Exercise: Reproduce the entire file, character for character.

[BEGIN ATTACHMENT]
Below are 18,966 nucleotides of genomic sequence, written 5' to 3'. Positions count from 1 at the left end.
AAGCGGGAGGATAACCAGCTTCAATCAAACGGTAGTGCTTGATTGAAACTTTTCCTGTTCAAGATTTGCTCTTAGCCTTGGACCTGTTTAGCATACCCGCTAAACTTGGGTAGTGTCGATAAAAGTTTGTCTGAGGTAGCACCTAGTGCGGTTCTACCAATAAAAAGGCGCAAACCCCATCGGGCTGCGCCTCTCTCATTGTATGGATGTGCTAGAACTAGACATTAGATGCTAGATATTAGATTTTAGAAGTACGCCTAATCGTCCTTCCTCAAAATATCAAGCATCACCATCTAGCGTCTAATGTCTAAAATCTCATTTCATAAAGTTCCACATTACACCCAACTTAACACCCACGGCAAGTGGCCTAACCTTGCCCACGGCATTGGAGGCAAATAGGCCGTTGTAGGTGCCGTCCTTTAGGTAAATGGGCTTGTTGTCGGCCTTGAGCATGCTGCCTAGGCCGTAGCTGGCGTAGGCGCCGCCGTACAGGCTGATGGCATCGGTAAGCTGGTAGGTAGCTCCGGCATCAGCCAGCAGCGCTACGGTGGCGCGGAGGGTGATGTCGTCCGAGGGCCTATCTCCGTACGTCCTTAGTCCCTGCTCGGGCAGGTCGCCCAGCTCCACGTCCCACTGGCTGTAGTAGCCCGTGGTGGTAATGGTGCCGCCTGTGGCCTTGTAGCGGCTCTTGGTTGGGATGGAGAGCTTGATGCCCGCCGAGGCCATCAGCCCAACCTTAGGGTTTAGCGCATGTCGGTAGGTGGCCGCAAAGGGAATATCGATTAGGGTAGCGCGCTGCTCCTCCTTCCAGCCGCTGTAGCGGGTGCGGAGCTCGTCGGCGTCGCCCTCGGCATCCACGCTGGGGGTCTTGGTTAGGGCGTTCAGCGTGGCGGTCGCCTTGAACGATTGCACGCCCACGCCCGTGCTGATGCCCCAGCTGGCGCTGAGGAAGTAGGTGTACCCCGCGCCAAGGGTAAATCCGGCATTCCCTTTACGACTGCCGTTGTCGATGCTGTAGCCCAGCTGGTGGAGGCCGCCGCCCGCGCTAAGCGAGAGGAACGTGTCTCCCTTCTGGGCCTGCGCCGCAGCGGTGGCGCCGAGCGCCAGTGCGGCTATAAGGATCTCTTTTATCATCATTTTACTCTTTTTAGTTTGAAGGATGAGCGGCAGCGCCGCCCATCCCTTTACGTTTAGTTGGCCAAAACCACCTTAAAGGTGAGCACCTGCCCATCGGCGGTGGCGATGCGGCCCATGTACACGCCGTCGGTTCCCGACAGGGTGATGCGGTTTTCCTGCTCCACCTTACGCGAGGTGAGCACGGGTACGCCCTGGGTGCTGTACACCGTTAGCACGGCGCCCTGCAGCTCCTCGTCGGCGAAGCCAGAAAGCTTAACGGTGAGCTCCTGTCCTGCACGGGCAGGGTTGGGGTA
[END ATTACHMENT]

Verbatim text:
Below are 18,966 nucleotides of genomic sequence, written 5' to 3'. Positions count from 1 at the left end.
AAGCGGGAGGATAACCAGCTTCAATCAAACGGTAGTGCTTGATTGAAACTTTTCCTGTTCAAGATTTGCTCTTAGCCTTGGACCTGTTTAGCATACCCGCTAAACTTGGGTAGTGTCGATAAAAGTTTGTCTGAGGTAGCACCTAGTGCGGTTCTACCAATAAAAAGGCGCAAACCCCATCGGGCTGCGCCTCTCTCATTGTATGGATGTGCTAGAACTAGACATTAGATGCTAGATATTAGATTTTAGAAGTACGCCTAATCGTCCTTCCTCAAAATATCAAGCATCACCATCTAGCGTCTAATGTCTAAAATCTCATTTCATAAAGTTCCACATTACACCCAACTTAACACCCACGGCAAGTGGCCTAACCTTGCCCACGGCATTGGAGGCAAATAGGCCGTTGTAGGTGCCGTCCTTTAGGTAAATGGGCTTGTTGTCGGCCTTGAGCATGCTGCCTAGGCCGTAGCTGGCGTAGGCGCCGCCGTACAGGCTGATGGCATCGGTAAGCTGGTAGGTAGCTCCGGCATCAGCCAGCAGCGCTACGGTGGCGCGGAGGGTGATGTCGTCCGAGGGCCTATCTCCGTACGTCCTTAGTCCCTGCTCGGGCAGGTCGCCCAGCTCCACGTCCCACTGGCTGTAGTAGCCCGTGGTGGTAATGGTGCCGCCTGTGGCCTTGTAGCGGCTCTTGGTTGGGATGGAGAGCTTGATGCCCGCCGAGGCCATCAGCCCAACCTTAGGGTTTAGCGCATGTCGGTAGGTGGCCGCAAAGGGAATATCGATTAGGGTAGCGCGCTGCTCCTCCTTCCAGCCGCTGTAGCGGGTGCGGAGCTCGTCGGCGTCGCCCTCGGCATCCACGCTGGGGGTCTTGGTTAGGGCGTTCAGCGTGGCGGTCGCCTTGAACGATTGCACGCCCACGCCCGTGCTGATGCCCCAGCTGGCGCTGAGGAAGTAGGTGTACCCCGCGCCAAGGGTAAATCCGGCATTCCCTTTACGACTGCCGTTGTCGATGCTGTAGCCCAGCTGGTGGAGGCCGCCGCCCGCGCTAAGCGAGAGGAACGTGTCTCCCTTCTGGGCCTGCGCCGCAGCGGTGGCGCCGAGCGCCAGTGCGGCTATAAGGATCTCTTTTATCATCATTTTACTCTTTTTAGTTTGAAGGATGAGCGGCAGCGCCGCCCATCCCTTTACGTTTAGTTGGCCAAAACCACCTTAAAGGTGAGCACCTGCCCATCGGCGGTGGCGATGCGGCCCATGTACACGCCGTCGGTTCCCGACAGGGTGATGCGGTTTTCCTGCTCCACCTTACGCGAGGTGAGCACGGGTACGCCCTGGGTGCTGTACACCGTTAGCACGGCGCCCTGCAGCTCCTCGTCGGCGAAGCCAGAAAGCTTAACGGTGAGCTCCTGTCCTGCACGGGCAGGGTTGGGGTA